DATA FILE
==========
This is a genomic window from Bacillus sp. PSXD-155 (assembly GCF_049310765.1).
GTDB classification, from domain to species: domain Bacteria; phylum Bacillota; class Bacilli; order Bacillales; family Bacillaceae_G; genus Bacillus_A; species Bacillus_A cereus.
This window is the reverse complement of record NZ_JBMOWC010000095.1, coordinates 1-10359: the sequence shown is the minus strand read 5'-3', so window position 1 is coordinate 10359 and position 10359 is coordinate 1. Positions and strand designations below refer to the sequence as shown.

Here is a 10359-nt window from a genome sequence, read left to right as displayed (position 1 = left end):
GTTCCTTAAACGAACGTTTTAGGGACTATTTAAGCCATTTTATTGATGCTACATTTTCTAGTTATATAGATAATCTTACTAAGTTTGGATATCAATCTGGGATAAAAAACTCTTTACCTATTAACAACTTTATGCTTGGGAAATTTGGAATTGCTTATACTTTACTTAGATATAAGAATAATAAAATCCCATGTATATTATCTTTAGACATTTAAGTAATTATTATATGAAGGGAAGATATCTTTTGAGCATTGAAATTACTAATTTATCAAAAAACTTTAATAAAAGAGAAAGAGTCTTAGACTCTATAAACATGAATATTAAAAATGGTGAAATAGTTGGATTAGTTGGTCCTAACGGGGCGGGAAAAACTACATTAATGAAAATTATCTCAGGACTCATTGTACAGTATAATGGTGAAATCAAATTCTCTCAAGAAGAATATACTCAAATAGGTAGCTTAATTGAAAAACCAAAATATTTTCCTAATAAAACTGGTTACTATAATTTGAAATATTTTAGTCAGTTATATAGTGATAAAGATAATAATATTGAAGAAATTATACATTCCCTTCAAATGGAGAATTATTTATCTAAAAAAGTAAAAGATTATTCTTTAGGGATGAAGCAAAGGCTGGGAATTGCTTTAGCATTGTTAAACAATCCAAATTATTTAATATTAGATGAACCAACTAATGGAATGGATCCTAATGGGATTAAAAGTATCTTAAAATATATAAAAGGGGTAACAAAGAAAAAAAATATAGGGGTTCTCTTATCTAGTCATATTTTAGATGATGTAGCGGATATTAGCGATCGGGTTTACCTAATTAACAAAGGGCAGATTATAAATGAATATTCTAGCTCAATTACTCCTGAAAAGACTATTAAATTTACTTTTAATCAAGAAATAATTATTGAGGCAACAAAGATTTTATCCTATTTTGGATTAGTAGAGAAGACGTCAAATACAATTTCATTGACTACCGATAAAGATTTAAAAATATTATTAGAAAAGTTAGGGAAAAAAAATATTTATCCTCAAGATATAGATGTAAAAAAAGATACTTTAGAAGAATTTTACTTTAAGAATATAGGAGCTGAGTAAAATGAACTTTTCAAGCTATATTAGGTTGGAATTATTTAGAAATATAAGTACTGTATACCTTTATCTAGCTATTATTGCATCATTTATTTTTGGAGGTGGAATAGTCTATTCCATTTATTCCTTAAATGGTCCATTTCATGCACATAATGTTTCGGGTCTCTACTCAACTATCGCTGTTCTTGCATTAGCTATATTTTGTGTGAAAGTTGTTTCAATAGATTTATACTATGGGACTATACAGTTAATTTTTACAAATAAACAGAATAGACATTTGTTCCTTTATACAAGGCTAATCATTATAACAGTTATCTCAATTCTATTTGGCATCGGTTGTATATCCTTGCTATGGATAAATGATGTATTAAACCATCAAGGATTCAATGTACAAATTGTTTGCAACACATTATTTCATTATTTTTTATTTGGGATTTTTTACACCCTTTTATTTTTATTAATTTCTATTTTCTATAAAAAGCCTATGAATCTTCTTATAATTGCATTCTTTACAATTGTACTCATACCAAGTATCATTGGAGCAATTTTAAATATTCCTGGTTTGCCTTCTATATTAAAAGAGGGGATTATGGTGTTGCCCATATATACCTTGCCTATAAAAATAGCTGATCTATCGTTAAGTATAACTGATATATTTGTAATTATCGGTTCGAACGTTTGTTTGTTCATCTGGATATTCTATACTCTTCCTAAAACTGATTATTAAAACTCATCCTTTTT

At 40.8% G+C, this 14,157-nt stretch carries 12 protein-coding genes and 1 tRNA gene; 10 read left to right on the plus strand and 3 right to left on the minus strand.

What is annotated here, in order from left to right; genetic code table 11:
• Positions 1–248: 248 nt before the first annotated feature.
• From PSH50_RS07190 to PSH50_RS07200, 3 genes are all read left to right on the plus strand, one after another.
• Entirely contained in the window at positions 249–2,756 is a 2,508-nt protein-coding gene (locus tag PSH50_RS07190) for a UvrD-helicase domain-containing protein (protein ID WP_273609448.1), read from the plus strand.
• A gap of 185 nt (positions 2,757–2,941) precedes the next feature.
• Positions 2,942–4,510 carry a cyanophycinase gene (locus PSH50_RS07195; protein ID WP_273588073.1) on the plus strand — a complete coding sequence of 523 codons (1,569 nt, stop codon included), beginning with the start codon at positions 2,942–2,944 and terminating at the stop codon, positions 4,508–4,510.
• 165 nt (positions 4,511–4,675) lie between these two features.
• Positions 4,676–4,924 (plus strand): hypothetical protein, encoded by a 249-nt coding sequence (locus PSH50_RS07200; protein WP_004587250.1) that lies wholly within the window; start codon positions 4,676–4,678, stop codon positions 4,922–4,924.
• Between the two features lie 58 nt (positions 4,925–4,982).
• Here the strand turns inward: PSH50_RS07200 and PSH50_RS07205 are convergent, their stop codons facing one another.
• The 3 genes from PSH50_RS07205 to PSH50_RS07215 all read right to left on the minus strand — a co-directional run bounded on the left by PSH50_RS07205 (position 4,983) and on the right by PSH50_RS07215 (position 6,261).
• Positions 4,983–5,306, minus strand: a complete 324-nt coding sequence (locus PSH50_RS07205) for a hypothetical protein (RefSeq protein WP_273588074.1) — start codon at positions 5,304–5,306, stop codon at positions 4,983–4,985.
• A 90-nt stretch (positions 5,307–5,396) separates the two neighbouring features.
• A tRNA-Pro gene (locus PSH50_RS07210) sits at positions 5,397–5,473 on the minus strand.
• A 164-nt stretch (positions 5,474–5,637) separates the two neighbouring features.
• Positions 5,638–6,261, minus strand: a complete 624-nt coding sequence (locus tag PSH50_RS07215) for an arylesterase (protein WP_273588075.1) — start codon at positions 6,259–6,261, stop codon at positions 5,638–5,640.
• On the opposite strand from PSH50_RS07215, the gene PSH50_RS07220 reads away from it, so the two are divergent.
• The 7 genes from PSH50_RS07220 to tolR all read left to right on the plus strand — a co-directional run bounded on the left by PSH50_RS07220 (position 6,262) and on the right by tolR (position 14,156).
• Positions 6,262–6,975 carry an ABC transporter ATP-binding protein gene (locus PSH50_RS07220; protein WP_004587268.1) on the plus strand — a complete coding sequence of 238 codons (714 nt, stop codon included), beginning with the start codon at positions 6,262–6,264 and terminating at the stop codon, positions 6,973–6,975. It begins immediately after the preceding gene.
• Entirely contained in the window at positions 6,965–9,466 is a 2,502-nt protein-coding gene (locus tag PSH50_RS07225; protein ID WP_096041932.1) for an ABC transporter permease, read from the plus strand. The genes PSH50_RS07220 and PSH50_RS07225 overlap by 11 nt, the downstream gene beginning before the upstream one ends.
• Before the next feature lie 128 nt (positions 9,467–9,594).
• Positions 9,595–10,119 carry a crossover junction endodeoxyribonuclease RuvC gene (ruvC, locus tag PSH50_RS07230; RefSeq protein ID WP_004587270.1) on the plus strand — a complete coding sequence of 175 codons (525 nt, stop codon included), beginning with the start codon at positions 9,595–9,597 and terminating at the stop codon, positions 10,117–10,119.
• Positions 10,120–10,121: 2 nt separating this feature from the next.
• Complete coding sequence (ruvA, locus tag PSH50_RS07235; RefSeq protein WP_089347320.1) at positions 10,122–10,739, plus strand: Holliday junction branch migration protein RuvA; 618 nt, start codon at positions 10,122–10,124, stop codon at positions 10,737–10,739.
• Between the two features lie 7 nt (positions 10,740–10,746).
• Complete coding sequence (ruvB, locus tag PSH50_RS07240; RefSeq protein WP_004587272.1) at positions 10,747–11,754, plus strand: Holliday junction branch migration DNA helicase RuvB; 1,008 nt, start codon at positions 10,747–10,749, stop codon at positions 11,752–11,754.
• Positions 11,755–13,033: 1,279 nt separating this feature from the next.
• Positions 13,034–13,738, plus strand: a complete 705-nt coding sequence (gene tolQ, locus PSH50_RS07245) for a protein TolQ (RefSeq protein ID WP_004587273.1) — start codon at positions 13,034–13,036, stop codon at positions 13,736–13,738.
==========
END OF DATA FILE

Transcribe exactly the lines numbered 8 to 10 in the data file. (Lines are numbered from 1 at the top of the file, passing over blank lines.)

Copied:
• Positions 1–248: 248 nt before the first annotated feature.
• From PSH50_RS07190 to PSH50_RS07200, 3 genes are all read left to right on the plus strand, one after another.
• Entirely contained in the window at positions 249–2,756 is a 2,508-nt protein-coding gene (locus tag PSH50_RS07190) for a UvrD-helicase domain-containing protein (protein ID WP_273609448.1), read from the plus strand.